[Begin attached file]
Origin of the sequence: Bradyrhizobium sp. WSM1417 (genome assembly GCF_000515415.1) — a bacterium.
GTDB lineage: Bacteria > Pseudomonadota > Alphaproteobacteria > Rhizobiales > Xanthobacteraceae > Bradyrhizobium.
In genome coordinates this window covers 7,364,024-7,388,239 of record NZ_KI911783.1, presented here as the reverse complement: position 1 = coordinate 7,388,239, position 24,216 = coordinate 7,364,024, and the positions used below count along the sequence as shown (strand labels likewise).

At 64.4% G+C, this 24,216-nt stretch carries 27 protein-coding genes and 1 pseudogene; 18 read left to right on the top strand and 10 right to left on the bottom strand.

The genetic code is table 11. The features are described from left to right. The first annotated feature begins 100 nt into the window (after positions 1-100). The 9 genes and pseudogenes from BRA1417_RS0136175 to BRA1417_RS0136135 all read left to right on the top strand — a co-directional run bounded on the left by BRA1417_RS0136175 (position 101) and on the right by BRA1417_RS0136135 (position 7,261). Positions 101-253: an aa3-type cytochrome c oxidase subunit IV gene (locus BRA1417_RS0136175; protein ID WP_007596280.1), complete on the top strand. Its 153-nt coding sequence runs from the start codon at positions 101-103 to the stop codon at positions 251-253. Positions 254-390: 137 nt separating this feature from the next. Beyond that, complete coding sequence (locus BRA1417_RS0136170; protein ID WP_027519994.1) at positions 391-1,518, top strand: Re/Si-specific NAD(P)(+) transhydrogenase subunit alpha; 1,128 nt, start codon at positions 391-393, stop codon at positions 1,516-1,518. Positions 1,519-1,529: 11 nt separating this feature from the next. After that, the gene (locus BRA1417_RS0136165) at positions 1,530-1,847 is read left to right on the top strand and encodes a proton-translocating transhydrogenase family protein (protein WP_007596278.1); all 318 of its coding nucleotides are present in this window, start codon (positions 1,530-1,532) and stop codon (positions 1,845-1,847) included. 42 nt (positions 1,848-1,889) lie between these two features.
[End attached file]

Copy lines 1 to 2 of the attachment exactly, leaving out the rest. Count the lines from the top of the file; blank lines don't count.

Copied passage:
Origin of the sequence: Bradyrhizobium sp. WSM1417 (genome assembly GCF_000515415.1) — a bacterium.
GTDB lineage: Bacteria > Pseudomonadota > Alphaproteobacteria > Rhizobiales > Xanthobacteraceae > Bradyrhizobium.